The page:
The greatest limit for a terrorist group is the type of fissile material which they can acquire,
and the quantity. The biggest problem is to obtain fissile material in reality at all. It is
probable that a terrorist will not have a lot of choice with regard to the type of material.
The greatest problem with regard to weapons-usable nuclear material is to find suppliers.
Weapons-grade plutonium is the most scarce and strongly protected of the classes of
nuclear material which can be used in illegal acquisition (HEU and weapons-grade
plutonium). HEU has been available for civilian applications for many years, and has not
always been strongly protected. Recently America has tried to rule out the civilian use of
HEU, but it remains a cause for serious concern.
The rapidly-expanding civilian production and use of reactor-grade plutonium is the main
concern for the present and for the future. Many nations already have, or soon can have,
large stockpiles of this material. Many stockpiles and a large trade in plutonium greatly
increase the risk of theft. Already more than hundreds of tons of plutonium have been
separated commercially. This material will be in the hands of many nations, and they will
probably not be strong in protecting their fuel stocks.
The use of plutonium strongly reduces the need for a lot of fissile material and leads to a
much smaller bomb. Only relatively small quantity of plutonium could be needed in such a
design if a relatively good reflector is used. Such a weapon can weigh as little as a few
hundreds of kilograms. As we saw in the discussion with regard to nuclear testing, it is very
dangerous to produce a device that is close to critical and sophisticated knowledge is
Back in the 1990s, the break-up of the Soviet Union led to a concerning trade in fissile
materials. The possibility of theft in the territories of the former Soviet Union remains a
concern. The quantities of materials that have appeared have not been sufficient to make a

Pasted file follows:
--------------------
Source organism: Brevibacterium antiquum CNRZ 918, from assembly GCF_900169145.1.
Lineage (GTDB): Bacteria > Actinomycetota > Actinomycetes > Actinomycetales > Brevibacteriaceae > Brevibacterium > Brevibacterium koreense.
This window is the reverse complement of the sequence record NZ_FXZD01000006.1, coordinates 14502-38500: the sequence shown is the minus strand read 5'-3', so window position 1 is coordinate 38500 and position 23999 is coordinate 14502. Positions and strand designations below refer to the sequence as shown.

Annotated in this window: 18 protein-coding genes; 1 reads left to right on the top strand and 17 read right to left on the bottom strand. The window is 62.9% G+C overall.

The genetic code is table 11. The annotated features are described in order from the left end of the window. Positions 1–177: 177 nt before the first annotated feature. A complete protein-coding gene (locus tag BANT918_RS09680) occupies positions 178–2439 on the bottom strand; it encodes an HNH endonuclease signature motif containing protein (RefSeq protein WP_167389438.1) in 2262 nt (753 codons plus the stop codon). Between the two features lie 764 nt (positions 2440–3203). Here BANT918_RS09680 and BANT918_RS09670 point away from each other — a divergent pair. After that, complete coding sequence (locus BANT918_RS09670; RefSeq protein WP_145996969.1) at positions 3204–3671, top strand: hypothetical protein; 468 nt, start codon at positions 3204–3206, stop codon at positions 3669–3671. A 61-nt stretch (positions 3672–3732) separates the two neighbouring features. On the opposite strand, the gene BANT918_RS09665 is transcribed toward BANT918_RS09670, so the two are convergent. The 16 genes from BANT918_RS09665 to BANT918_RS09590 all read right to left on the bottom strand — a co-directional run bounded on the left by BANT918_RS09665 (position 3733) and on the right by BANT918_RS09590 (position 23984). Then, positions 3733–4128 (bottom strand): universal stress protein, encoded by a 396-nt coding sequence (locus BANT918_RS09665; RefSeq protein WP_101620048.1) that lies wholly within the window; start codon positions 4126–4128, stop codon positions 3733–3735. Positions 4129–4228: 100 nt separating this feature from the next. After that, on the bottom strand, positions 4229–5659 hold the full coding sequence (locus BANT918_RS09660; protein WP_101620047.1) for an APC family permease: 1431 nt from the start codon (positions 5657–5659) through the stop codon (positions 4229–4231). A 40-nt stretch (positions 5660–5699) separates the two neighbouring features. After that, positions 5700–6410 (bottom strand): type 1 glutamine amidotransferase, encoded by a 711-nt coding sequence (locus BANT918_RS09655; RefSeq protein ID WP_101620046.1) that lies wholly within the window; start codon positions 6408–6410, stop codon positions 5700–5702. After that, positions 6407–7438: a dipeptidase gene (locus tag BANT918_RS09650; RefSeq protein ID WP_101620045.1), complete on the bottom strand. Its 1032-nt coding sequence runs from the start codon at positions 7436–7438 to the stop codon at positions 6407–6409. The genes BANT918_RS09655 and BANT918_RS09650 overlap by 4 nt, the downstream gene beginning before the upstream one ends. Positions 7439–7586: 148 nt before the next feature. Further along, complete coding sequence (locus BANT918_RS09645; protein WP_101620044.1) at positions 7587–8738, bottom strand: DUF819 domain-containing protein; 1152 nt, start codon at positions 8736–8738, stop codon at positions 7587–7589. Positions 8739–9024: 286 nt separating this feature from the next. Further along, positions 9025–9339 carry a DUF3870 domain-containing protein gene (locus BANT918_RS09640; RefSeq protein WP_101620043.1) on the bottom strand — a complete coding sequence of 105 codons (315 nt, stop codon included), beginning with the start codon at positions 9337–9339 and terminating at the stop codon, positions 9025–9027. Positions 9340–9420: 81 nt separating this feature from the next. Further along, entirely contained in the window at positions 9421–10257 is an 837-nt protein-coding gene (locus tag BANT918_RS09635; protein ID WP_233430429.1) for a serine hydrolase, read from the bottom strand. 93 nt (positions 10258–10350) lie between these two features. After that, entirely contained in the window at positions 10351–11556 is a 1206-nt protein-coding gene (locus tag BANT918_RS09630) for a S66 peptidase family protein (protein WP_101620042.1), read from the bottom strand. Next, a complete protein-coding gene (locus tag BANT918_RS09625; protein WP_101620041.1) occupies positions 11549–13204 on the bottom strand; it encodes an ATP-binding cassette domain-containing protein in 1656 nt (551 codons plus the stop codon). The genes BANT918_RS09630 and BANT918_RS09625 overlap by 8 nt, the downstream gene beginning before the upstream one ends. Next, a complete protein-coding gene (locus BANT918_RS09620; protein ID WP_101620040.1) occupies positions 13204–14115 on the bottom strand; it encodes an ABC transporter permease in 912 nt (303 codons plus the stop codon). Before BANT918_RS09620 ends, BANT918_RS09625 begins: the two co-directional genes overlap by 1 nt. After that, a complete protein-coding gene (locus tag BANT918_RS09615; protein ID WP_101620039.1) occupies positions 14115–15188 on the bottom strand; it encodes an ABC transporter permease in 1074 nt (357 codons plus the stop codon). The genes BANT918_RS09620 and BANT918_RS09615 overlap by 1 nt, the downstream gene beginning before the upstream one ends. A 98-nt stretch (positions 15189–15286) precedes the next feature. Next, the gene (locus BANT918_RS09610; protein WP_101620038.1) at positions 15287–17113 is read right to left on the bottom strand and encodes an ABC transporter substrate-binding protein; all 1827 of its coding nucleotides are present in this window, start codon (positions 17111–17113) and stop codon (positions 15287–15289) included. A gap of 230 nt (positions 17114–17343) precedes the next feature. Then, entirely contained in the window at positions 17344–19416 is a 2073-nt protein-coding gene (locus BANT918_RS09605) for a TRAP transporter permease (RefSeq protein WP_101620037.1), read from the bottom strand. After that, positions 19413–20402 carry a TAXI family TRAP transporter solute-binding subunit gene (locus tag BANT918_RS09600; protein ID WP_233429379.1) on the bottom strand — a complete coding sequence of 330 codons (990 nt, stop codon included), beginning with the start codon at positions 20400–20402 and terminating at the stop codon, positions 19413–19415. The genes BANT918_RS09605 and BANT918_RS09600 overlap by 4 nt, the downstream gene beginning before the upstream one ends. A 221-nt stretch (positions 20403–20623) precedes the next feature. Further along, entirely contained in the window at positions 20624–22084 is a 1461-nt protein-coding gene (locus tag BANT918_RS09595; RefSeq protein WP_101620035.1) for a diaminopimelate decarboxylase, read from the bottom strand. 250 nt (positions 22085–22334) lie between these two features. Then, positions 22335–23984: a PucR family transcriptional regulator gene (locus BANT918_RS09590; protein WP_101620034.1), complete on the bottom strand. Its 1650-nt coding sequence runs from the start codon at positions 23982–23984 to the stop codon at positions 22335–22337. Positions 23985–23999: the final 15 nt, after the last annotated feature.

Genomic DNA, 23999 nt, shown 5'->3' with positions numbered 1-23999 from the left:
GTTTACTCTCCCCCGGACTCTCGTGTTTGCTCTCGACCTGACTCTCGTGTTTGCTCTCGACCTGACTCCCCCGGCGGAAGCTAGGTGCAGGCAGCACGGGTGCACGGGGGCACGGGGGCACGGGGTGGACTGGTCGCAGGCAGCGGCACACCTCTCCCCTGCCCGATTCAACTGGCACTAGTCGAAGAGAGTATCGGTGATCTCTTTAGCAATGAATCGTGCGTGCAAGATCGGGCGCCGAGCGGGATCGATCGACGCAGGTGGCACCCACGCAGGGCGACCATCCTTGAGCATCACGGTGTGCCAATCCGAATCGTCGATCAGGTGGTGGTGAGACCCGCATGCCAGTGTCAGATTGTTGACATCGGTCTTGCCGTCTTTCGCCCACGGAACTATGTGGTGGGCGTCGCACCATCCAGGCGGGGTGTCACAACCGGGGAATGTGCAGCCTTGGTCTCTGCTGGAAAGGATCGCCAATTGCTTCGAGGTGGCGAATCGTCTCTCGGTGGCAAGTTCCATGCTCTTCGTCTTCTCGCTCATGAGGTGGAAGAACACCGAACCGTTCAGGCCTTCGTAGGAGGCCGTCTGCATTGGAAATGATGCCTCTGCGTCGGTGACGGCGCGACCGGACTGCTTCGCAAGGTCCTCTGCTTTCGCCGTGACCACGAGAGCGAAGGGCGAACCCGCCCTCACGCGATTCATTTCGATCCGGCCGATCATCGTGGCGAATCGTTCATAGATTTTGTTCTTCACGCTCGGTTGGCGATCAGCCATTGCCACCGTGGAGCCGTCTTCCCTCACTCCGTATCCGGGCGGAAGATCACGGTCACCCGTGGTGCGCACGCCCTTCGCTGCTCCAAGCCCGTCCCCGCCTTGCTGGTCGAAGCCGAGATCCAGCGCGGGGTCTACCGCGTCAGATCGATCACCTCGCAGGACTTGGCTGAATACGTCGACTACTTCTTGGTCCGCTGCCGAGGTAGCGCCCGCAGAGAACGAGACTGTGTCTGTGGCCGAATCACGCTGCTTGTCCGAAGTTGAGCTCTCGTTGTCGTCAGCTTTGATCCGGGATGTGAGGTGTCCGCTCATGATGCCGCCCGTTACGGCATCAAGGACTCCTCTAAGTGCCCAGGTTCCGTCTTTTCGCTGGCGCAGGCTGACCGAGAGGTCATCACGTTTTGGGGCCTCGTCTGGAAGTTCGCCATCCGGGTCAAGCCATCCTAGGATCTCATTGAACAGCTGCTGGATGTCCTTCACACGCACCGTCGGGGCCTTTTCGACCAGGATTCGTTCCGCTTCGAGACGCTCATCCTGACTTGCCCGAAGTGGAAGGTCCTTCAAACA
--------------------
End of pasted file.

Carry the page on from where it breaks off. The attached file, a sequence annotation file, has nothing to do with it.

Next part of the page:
weapon, but they have been sufficiently big to cause great concern. We can hope that now
the former Soviet fissile stocks are sufficiently secured to eliminate this problem as an
The question of the design and production of a weapon follows after the acquisition of
enough weapons-usable fissile material. There are many technical challenges which
scientists must overcome to produce a viable nuclear weapon. Such a task could be too
technologically demanding for a terrorist group and has so far never been achieved.
However, the world should see this possibility as a serious concern.
There are suspicions that terrorists may have planned to construct a primitive nuclear device.
Hand-drawn sketches which are thought to be nuclear bomb designs were found in a
house in Kabul. Reports say the house was inhabited by terrorists of al-Qaeda.
The documents do not show if al-Qaeda in reality tried to build such a weapon. However it is
thought that they were working on a serious nuclear program and perhaps are still possibly
working on such a program.
A terrorist will need relatively good knowledge, expertise about nuclear design, and access
to nuclear material in order to construct and detonate a primitive nuclear weapon. Thus the
easy availability and proliferation of such information, particularly with the help of the
internet, is also a particular concern.